Guide to Solo Skiing & Single Snowboarding
Submitted by sarah on Thu, 10/13/2011 - 10:46
Skiing and snowboarding aren't team sports. You don't need a partner to enjoy it (in fact so many couples are of different levels and preferences that often you are left on your own - and that's not counting the couples with a non-skiing partner!) and it's a highly sociable environment to enjoy off-piste.
It's no wonder then, that couples are ditching the partner for the week and enjoying time alone on the pistes with like-minded individuals. Whether that means finding the nearest mogul field for your thrills, riding your snowboard solo or learning to slow plough/fall on your face you can be sure that it will be dissected and/or laughed about over a "cheeky pint" or a toasty vin chaud.
This means you'll need to find somewhere to stay - a bed in a shared chalet or perhaps a twin room to yourself are the main options but the price hike incurred in the latter means sharing is inevitable. So..... (i hear you ask) how exactly does one go about getting away on a solo skier break? Here's my essential guide...
- Decide on a theme. If you have a particular resort in mind that's a good place to start. Try and keep it general so as to open up your options. Canada, French Alps, Austria etc are common location requests and within that most people are normally happy to do "whatever".
- Know your skill level. If you are a total beginner (never skiied or snowboarded) or a developing beginner, getting away with 6 other skiers/boarders who talk in a foregin language about moguls, etc.etc you will feel a wee bit isolated. during the day you will watch them all go off and have fun as you listen carefully to Pierre's advice and "bend ze knees!" A mixed group is always best but try and bag at least one other junior skier so you can have a good giggle over a glass of wine about that german guy with the neon one-piece who couldn't quite master the snow plough.
- Know your personality. if you are fairly introverted and don't massively enjoy the company of a big group - be honest! it might be more advisable to hook up with one other person and share a twin room in a hotel. of course going down this route it's very important to get someone with the same personality as yourself, maybe you like a quick beer after skiing followed by a nice meal and straight to bed. I'm sure plenty other people don't want to be partying in the Buddha Bar till 5 in the morning. Find the right person for your personality.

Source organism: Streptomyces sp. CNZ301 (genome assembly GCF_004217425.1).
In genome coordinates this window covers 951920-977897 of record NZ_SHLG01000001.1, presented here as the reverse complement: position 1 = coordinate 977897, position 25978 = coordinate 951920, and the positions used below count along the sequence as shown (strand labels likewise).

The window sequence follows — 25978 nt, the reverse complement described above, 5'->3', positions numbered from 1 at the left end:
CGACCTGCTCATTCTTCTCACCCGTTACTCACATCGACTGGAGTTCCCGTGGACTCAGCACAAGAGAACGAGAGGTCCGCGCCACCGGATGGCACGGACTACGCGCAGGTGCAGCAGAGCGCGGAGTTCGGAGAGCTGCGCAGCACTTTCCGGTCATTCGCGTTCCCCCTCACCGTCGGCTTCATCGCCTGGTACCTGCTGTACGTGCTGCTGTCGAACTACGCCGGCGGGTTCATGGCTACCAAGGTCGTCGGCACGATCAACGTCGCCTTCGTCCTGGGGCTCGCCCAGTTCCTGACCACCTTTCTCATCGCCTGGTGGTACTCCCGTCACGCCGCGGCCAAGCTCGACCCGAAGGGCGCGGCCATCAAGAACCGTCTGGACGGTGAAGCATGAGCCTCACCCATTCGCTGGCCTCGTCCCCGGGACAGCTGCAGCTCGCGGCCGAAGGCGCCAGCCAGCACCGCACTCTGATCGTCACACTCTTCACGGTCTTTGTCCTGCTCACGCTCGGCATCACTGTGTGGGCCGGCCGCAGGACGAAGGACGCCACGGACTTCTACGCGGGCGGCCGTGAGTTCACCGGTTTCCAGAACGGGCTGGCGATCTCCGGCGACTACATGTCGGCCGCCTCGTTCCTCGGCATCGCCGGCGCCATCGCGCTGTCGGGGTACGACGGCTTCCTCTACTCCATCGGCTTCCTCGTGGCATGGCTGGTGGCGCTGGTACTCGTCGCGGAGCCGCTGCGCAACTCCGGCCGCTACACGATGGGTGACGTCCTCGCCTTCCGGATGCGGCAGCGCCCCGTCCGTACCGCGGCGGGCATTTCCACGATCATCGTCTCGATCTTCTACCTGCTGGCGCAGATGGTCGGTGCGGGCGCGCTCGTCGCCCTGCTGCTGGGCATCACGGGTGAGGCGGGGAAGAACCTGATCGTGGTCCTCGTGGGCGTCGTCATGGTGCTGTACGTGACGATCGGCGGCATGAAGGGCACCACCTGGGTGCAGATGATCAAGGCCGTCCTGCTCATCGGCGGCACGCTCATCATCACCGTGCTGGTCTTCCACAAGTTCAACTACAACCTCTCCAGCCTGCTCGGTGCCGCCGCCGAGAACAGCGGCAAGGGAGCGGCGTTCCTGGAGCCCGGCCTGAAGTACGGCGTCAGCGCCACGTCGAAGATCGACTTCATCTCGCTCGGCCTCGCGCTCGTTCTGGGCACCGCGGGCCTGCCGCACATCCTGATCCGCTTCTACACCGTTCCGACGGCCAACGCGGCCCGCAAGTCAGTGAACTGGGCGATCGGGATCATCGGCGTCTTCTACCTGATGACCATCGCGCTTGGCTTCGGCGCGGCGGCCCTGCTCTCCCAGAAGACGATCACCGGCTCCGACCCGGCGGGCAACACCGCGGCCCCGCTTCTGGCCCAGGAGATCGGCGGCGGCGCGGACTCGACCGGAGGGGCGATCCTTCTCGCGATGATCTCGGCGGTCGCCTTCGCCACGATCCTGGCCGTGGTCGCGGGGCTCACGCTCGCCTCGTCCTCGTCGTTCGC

- Be flexible. Okay you might hate pasta. but if everyone else likes it you will just come across moany. Go with the status quo for minimum hassle otherwise offer to cook one night so you get what you want.
- Recognise your strengths. if you are good at organising - perhaps offer to find the chalet and get quotes etc... if you are better at or enjoy cooking, offer to cook a few nights in exchange for others washing up etc. trades offs make shared living more harmonious.
- Do your homework. it's worth doing a quick bebo or facebook search on your chalet mates-to-be, see if there's any doddgy goings on. trade profiles and see what they say about themselves and what their friends say!
- Love thy fellow snowsports enthusiast. I've had people tell me they only want to ride with other solo boarders or that skiing can only be best enjoyed with other skiers. Believe me, a mixed group is very enjoyable and snowboarders are particularly good at face planting at the perfect opportunity so eveyone can watch! Plus solo snowboarders - top tip. Flats? - Very handy to have a few skiers around!!
*More to follow!....